The council is composed of staff members, parent groups, community groups and faith-based organizations.

The Equity Advisory Board is made up of parents, CUSD teachers, support staff and administrators who work with Sallu.

The district notes that the board’s focus is on developing avenues to “positive outcomes for all students, but more specifically, students from historically marginalized groups.”

While there is not yet a strategic plan in place to overhaul the system for the sake of deep equity, the parents who addressed the board expressed concern that a plan could affect curriculum.

Among the people who spoke was Forest Moriarty, who founded Purple for Parents, a group of parents with the vested interest in giving parents a voice in public education.

He voiced agreement with Trickovic, and added that the district’s encouragement of deep equity could have the opposite of its intended effect by creating a larger divide among student groups.

Moriarty’s concern stems from a recent incident at Perry High School March 1, when students were asked to put a “Make America Great Again” banner away during one of the school’s spirit days because it was upsetting other students.

The episode put a national spotlight on an ongoing Arizona debate of how far the First Amendment’s reach should be in public education, and prompted Republican state lawmakers to ask Arizona Attorney General Mark Brnovich to investigate the actions taken by high school officials.

Moriarty and other community members believe that asking students to put signs away in support of President Trump was a violation of the students’ right to free speech. Moriarty added lack of administrative support on the student’s behalf could be a contributing factor towards what he described as a “hostile” learning environment in public schools.

Stating he was curious about “what it is that they’re teaching, what curriculums they’re pushing, and why it’s creating these types of environments in schools that seem to be hostile to certain groups of people,” Moriarty said he was “suspicious” that the Equity Advisory Board “is basically left-leaning to the point where it becomes a political thing and not just, ‘Hey, let’s be nice to everybody.’ It’s more about promoting a leftist ideology.”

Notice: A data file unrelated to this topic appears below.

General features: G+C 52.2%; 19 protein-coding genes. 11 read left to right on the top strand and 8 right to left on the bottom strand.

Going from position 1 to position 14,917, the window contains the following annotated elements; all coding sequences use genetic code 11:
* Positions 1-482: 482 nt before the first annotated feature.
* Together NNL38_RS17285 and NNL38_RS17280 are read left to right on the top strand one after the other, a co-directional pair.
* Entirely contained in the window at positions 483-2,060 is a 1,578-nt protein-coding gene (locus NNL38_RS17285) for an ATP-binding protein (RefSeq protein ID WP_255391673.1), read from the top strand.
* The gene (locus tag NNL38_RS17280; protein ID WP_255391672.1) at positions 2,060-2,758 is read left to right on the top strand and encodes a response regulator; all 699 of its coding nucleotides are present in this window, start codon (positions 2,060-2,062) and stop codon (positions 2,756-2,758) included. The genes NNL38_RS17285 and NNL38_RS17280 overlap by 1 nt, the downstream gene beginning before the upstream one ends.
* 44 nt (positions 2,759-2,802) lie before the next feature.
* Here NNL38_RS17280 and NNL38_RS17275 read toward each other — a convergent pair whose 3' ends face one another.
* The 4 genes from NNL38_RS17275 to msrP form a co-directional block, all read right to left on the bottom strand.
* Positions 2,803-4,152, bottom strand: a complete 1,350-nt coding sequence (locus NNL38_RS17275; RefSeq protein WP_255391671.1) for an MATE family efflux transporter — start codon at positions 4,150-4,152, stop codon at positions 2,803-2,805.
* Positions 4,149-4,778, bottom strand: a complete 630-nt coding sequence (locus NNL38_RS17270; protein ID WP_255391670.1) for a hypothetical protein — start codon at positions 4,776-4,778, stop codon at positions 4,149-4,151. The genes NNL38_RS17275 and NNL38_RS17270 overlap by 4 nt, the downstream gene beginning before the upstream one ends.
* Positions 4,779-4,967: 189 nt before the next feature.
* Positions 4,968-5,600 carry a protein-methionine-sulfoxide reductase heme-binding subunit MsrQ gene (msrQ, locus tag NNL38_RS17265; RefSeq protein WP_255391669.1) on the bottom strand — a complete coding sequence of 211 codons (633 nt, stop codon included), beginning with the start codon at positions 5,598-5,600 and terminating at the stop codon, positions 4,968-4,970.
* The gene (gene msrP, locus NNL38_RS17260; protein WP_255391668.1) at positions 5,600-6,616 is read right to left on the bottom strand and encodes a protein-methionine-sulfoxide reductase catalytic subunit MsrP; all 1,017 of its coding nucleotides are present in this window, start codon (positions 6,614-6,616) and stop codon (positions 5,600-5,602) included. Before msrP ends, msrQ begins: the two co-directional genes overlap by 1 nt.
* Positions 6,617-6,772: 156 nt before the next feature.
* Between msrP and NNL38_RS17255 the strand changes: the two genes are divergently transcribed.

The Purple for Parents founder said that as a taxpayer he and other parents should have a say in public education rather than blindly following an “institutional bias that’s being permeated from the top down.”

Tice said there seems to be a miscommunication with not just the mission of the equity board, but the timeline the group is working on.

She said the current status of any changes depends on when the panel has a clear idea of what areas need improvement. She also noted that the panel must gather community input to identify which positive-teaching methods and school procedures are resonating with students.

“I think perhaps there’s an understanding that we’re further in the process than we are at this point,” Tice said, “we’re really just working on figuring out where we are in this moment in the district.”

Although the next Equity Community Council won’t meet again until May 2, Tice, Moriarty and Trickovic are encouraging community stakeholders, parents, teachers and staff to attend the meeting and ensure their voice is heard while raising questions and concerns.

“We need to be out there, we need to be engaged, paying attention to what’s going on, listening in on what’s happening and voicing our concerns when it’s needed or embracing something if it’s great,” Moriarty said.

Chandler Unified has two groups working with Adama Sallu, who this school year began as the district’s director of equity and inclusion. (File photo)